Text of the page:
Chicago Reader review by Peter Margasak


Eric Boeren Quartet – Song for tracy the Turtle Live in Brugge 2004 (CF 186)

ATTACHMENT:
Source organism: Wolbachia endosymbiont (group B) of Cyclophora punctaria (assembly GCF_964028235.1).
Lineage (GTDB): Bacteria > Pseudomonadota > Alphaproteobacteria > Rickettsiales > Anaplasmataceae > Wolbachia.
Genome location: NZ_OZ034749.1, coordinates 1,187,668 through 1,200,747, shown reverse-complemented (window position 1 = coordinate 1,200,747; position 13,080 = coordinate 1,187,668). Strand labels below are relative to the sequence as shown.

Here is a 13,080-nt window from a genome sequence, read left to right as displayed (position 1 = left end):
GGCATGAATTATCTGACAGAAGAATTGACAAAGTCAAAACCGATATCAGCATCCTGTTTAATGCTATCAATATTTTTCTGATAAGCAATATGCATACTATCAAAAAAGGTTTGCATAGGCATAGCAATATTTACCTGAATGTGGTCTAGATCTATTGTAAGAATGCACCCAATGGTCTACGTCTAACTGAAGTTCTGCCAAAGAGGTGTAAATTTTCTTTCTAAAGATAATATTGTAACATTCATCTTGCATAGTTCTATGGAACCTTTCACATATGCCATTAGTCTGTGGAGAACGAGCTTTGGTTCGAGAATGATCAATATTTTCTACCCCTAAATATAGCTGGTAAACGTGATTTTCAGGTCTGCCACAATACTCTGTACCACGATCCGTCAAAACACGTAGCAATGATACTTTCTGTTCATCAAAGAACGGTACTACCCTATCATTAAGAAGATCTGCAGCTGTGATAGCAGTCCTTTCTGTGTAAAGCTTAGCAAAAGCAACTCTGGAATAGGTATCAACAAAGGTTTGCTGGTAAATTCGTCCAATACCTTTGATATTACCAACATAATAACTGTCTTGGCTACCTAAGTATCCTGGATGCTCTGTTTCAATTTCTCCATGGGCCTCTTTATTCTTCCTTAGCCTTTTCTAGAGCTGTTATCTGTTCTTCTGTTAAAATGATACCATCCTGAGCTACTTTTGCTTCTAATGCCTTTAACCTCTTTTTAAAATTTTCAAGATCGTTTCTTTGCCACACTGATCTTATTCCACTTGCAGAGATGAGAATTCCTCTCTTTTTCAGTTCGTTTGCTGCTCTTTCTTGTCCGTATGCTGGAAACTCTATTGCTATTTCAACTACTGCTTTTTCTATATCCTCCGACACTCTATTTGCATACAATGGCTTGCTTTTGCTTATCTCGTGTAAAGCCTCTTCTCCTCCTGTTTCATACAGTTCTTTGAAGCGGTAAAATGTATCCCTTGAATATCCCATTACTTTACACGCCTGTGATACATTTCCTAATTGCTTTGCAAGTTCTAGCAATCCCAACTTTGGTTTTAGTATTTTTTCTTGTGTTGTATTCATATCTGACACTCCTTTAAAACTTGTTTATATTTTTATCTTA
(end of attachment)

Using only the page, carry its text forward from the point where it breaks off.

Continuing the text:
The music of Ornette Coleman occupies a special place in the imagination of Eric Boeren. The dynamic Dutch cornetist writes original tunes that share the puckish melodic sensibility and uncontained joy of Coleman’s music, and he often covers Coleman outright—there are two of the master’s songs, for instance, on the excellent new Song for Tracy the Turtle—Live at Jazz Brugge 2004 (Clean Feed). But Boeren is no mere copycat or tribute artist. A key fixture on the Amsterdam scene, he brings elements of Coleman’s aesthetic to the loosey-goosey, quick-change approach pioneered by Misha Mengelberg and Han Bennink in the ICP Orchestra. His terrific quartet, which released its first album in ’97, uses set lists that are really more like clusters of tunes—the musicians decide which number to play when (and at what point to jump to the next one) on the fly. Boeren has a seemingly telepathic connection with his brilliant front-line partner, reedist Michael Moore, and the rhythm section—muscular bassist Wilbert de Joode and, on Song for Tracy the Turtle, German free-jazz drummer Paul Lovens—goes from cushioning the horns with a spry bounce to blowing open the sonic space with an eruption of clatter. (Lovens, who in the early 70s helped define the noisy, gestural, unmetered style that’s now common in free improvisation, proves here that the roots of his radical technique lie in his understanding of the ebb and flow of swing.) The horn players tangle and untangle, sometimes sliding into new song by teasing bits of its melody out of the sweet-and-sour harmonies and jagged counterpoint of their ongoing improvisation. Other times the transitions are sudden—the segue from the title track into “A Fuzzphony” is a single graceful leap—but their logic feels totally natural even when it’s impossible to see them coming. For these rare Chicago shows the quartet will play not with Lovens but with its regular drummer, the inimitable Han Bennink. See also Sunday at Hungry Brain.

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